U. S. Park Police Fraternal Order of Police

NLEOM List of U. S. Park Police Officers

This list was made to assist people visiting the National Law Enforcement Officers Memorial, who have an interest in locating the names of fallen United States Park Police officers. The document (See Link Below) lists the names, end of watch dates (EOW), and NLEOM panel locations, for the 13 United States Park Police Officers honored at the Memorial, three different ways:

  • Alphabetical order
  • By end of watch date (EOW)
  • By the location of their name on the wall.
    • Officers’ names are ordered, as if you were walking the Memorial clockwise, starting at the north end of the east wall.

Click Image Below to view/Download PDF:

Read More

Washington Area Law Enforcement Memorial Service

Washington Area Law Enforcement Memorial Service
Monday, May 8, 2017-
Starts At 11:30 a.m. at DC MPD Headquarters

DC FOP Lodge #1, FOP Auxiliary, DC MPD and DC-COPS are co-hosting the 38th Annual Washington Area Law Enforcement Officers Memorial Service, which starts at 11:30 a.m. at DC MPD Headquarters, 300 Indiana Avenue, NW, Washington, DC.

Read More

Visitation- ⬆︎41% / Population- ⬆︎43% / Traffic- ⬆︎36% / U.S. Park Police Staffing- No Change

Visitation Increases to NPS Parks in DC Area –

Visitation increased 41% in the National Park Service (NPS), National Capital Region (Washington, DC Metropolitan Area), between 1990 and 2015. According to NPS records during that 25-year period, visits rose from 33 million to 56 million.  (See: A)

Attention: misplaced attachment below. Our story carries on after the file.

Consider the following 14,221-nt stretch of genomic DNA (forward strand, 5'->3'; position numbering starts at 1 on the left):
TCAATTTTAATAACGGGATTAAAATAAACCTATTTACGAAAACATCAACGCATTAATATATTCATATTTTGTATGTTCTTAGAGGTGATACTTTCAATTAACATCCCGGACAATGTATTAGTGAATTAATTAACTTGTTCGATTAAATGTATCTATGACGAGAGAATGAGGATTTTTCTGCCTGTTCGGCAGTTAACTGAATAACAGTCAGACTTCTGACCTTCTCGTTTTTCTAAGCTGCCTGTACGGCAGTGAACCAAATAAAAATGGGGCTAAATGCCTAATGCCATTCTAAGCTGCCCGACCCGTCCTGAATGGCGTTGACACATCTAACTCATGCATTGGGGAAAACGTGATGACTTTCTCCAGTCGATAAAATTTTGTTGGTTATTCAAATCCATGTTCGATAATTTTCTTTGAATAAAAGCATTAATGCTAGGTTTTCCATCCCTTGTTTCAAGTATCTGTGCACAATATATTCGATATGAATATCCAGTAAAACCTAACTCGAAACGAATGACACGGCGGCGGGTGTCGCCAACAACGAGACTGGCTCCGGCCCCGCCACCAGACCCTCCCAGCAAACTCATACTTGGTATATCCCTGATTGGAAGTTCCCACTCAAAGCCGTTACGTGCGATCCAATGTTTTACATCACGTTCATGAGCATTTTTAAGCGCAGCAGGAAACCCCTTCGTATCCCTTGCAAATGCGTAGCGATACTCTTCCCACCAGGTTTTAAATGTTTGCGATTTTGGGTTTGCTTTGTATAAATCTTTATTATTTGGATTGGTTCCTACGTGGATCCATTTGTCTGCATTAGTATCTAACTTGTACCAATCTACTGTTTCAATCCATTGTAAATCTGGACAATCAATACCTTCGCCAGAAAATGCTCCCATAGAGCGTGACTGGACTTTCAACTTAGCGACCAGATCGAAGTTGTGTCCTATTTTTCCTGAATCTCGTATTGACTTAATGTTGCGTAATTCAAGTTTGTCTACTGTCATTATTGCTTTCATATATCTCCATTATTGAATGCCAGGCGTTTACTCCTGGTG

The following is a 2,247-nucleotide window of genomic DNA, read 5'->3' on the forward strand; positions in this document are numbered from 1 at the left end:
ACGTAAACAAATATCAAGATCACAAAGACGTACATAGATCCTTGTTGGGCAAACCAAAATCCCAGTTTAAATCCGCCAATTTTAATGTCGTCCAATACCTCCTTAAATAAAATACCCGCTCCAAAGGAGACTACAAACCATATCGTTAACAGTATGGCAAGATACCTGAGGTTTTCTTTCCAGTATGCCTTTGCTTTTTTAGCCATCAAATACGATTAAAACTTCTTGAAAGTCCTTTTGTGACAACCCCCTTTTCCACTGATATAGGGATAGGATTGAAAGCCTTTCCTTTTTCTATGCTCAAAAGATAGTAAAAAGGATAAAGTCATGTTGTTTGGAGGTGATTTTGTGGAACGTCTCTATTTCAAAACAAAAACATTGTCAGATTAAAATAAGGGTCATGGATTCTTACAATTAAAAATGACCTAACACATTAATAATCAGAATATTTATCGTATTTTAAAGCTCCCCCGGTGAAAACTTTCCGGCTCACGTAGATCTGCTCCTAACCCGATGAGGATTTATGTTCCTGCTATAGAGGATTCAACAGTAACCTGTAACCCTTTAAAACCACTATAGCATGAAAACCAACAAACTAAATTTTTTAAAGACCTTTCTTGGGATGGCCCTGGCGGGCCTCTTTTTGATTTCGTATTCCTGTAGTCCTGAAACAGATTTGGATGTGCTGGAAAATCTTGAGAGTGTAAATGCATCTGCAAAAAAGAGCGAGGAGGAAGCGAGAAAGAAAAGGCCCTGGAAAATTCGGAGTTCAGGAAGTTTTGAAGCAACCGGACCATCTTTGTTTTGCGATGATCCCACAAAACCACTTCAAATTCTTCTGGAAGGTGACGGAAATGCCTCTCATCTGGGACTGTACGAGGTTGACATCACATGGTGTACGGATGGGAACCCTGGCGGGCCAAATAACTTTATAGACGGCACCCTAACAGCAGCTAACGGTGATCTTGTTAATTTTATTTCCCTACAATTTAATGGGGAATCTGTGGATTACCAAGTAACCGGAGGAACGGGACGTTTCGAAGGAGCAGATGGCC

Population Increase 43% – Washington-Baltimore-Arlington Metropolitan Area

Closely matching the increase in visitation was a 43% population increase in the Washington-Baltimore-Arlington Metropolitan Area between 1990 and 2017. During that time, the population grew from 6.7 million to 9.6 million. (See: B)
Read More

Holding The Line – Increasingly Difficult

Understaffed and Under-Equipped

The United States Park Police (USPP) is understaffed and under equipped. The evidence of this is substantial but, the National Park Service (NPS) has recklessly ignored the evidence for decades. Their long-term neglect of the USPP’s operational readiness issues and an inability to grasp the current threat environment have resulted in a police force that cannot effectively patrol, investigate crimes, or respond to critical incidents. The NPS must be compelled to address these issues immediately, the safety of the public and some of our Nation’s most treasured cultural resources are at risk.
Read More